Then comes today’s gospel. Jesus explains to them how everything that has happened to him has been in fulfilment of the scriptures. He commissions them to be his witnesses and promises them the gift of the Holy Spirit to equip them for the task ahead of them. And then he leads them out to Bethany, blesses them, and is carried up to heaven. It seems like the whole forty days of Easter is compressed into a single day!

Did it actually all happen on a single day? Probably not. Luke also wrote the Book of Acts, which tells the story of the early church. The first chapter overlaps with Luke 24, and in Acts chapter one Luke tells us that ‘After his suffering (Jesus) presented himself alive to (his disciples) by many convincing proofs, appearing to them during forty days and speaking about the kingdom of God.’ (Acts 1:3) So Luke is well aware of the extended chronology of the Easter season. Nonetheless, in his Gospel he’s giving us the big picture, so he squeezes it all into a single twenty-four-hour period.

Let’s look closely at what Jesus says to his disciples in today’s gospel. First, he gives them an overview of what the past was really about. Look at verses 44-46:

‘Then (Jesus) said to them, “These are my words that I spoke to you while I was still with you—that everything written about me in the law of Moses, the prophets, and the psalms must be fulfilled.” Then he opened their minds to understand the scriptures, and he said to them, “Thus it is written, that the Messiah is to suffer and to rise from the dead on the third day.”’

Jesus joined together two strands of Old Testament prophecy that hadn’t been joined before. One strand was the idea that God was going to send a Messiah, a king like David, who would lead his people in battle, destroy their enemies, and set up God’s kingdom of justice and peace on earth. The other strand was the idea of God’s Suffering Servant that we find in the second part of the Book of Isaiah. The Servant is a mysterious figure who will suffer because of his faithfulness to God, but in some strange way God will use his suffering to bring healing to his people. Isaiah says,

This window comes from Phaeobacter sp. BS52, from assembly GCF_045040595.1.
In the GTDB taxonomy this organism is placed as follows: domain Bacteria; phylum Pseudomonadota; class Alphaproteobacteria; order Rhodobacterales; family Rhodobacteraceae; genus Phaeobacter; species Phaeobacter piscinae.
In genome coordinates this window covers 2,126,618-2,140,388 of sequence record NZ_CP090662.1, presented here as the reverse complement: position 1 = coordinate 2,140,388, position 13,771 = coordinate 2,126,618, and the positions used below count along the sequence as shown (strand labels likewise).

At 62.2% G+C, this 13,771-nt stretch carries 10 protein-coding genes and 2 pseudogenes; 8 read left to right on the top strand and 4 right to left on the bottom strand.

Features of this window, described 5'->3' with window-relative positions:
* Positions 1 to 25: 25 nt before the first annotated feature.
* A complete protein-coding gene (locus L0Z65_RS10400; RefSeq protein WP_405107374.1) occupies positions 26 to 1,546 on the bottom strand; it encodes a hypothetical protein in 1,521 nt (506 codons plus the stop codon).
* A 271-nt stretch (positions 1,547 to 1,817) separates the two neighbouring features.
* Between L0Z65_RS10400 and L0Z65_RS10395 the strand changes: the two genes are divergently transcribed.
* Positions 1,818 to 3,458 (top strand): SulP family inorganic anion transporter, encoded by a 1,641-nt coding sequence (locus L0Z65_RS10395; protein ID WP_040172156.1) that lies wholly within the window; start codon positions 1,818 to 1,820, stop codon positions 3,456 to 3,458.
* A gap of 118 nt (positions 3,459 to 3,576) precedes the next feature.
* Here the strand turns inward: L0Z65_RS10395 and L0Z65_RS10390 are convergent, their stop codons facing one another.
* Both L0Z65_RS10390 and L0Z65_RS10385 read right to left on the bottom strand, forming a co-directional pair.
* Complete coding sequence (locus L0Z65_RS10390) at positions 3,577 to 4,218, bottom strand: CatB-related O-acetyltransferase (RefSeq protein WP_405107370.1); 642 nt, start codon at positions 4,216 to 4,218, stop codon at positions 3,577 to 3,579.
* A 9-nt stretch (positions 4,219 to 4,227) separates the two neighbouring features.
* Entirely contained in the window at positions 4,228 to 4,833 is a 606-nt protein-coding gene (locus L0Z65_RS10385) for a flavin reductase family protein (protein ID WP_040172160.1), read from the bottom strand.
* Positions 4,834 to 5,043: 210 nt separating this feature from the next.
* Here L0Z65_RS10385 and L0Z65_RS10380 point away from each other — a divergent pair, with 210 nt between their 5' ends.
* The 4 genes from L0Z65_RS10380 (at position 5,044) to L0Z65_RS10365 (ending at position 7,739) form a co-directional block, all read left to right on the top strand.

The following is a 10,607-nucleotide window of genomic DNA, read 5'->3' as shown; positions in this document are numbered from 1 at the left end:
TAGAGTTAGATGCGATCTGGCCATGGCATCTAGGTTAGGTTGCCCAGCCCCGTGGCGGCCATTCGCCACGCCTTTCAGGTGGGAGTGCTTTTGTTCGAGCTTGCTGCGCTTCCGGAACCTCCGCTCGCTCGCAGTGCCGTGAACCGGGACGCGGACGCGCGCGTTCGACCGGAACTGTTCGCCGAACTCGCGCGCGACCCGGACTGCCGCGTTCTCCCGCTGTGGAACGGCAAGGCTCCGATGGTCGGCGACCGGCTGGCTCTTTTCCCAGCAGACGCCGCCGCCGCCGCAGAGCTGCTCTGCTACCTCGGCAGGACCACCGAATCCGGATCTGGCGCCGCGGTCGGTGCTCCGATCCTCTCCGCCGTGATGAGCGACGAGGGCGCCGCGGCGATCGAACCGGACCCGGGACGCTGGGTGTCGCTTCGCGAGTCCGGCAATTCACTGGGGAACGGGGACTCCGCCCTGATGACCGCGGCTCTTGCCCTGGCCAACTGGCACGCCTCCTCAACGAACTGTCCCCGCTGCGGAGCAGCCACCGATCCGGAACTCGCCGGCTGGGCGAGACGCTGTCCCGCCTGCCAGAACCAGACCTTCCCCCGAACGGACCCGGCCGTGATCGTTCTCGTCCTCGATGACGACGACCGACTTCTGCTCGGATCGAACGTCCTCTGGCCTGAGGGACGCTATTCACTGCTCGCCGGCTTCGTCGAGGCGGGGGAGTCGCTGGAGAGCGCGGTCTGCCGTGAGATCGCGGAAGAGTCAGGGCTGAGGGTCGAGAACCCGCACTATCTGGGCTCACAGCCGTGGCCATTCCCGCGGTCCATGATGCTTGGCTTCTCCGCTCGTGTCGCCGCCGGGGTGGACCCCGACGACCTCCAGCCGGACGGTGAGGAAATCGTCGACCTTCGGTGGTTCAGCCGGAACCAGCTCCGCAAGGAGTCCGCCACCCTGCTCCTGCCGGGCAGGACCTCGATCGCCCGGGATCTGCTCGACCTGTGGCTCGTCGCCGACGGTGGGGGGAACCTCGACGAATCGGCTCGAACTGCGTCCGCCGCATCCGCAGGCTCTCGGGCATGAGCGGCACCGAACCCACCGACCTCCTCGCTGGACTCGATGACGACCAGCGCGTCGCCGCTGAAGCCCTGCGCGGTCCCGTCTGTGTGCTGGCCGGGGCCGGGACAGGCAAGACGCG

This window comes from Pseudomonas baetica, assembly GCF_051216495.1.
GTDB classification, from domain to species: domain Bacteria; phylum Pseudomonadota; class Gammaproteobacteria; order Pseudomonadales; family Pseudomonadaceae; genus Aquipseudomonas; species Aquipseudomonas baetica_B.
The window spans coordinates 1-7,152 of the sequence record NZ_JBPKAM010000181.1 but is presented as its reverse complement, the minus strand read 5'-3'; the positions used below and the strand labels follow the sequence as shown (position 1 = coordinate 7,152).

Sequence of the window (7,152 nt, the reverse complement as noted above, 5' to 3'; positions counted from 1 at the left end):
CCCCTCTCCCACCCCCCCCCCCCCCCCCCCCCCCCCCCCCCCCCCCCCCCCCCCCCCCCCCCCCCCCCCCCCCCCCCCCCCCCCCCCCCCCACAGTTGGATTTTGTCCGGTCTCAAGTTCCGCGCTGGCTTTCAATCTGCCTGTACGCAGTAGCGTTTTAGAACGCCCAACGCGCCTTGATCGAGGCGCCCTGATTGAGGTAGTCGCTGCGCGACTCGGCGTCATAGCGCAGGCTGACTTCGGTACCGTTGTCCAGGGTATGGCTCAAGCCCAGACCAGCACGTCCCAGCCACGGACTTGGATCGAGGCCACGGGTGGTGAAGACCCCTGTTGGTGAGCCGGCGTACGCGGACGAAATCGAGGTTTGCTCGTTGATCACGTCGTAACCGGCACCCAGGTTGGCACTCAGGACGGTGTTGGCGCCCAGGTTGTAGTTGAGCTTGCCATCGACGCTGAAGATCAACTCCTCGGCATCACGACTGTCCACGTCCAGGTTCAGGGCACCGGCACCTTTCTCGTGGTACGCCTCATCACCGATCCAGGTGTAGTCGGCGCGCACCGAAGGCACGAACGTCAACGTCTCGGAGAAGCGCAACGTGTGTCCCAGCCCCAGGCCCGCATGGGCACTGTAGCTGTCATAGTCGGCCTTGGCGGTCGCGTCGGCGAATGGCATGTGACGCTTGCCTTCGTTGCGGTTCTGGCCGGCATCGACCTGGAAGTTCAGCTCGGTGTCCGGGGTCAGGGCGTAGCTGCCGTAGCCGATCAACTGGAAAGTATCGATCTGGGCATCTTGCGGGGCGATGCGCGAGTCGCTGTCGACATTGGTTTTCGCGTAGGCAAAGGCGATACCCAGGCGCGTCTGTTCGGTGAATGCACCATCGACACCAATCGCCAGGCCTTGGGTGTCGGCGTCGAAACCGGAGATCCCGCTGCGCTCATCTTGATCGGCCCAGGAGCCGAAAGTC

‘Surely he has borne our infirmities and carried our diseases; yet we accounted him stricken, struck down by God, and afflicted. But he was wounded for our transgressions, crushed for our iniquities; upon him was the punishment that made us whole, and by his bruises we are healed.’ (Isaiah 53:4-5)

Jesus says, “Thus it is written, that the Messiah is to suffer.” (v.46) Of course he is; that’s what the whole idea of God becoming a human being was all about. God’s world is now shot through with human suffering. Some of that suffering is caused by human sinfulness: war and injustice, cruelty and oppression, violence and selfishness and greed and prejudice. But some of it is caused by natural forces: earthquakes and diseases and other natural disasters.

How can God be a God of love and hold himself aloof from all this suffering? If he truly loves the world, surely he has to come into it and share in its sufferings. We humans don’t tend to trust people who shout advice to us from the safety of the command post. We trust leaders who know what it’s like to be in the trenches and have the scars to prove it. Jesus shows us a God like that.

Luke loves the fact that Jesus reaches out to suffering people. His gospel stories focus on Jesus’ care for the lepers and outcasts, Gentile soldiers and tax collectors, shepherds and children and women—people who were seen as being on a lower social level in his day. Those folks are often ‘despised and rejected’ by others, and ‘acquainted with grief.’ Jesus enters into their suffering. Like them, he’s despised and rejected by the leaders and the powerful people of his day. But he’s faithful to God in his suffering, even going so far as to forgive those who crucify him: “Father, forgive them, for they do not know what they are doing.” (Luke 23:34)

And God is faithful to Jesus: he vindicates him by raising him from the dead, and our reading today ends with him ascending to heaven, the place of authority. In the Ascension he isn’t ‘going away and leaving us.’ He is being honoured by the Father as Lord of all. This is the big picture of Luke’s gospel: Jesus has come among us and lived out the love of God for all people, including the weak and the outcasts, the poor and the rejected. And in the end, love is stronger than death. The love of God wins the victory over death, and the risen Jesus, the Lord of love, is the true ruler of the world.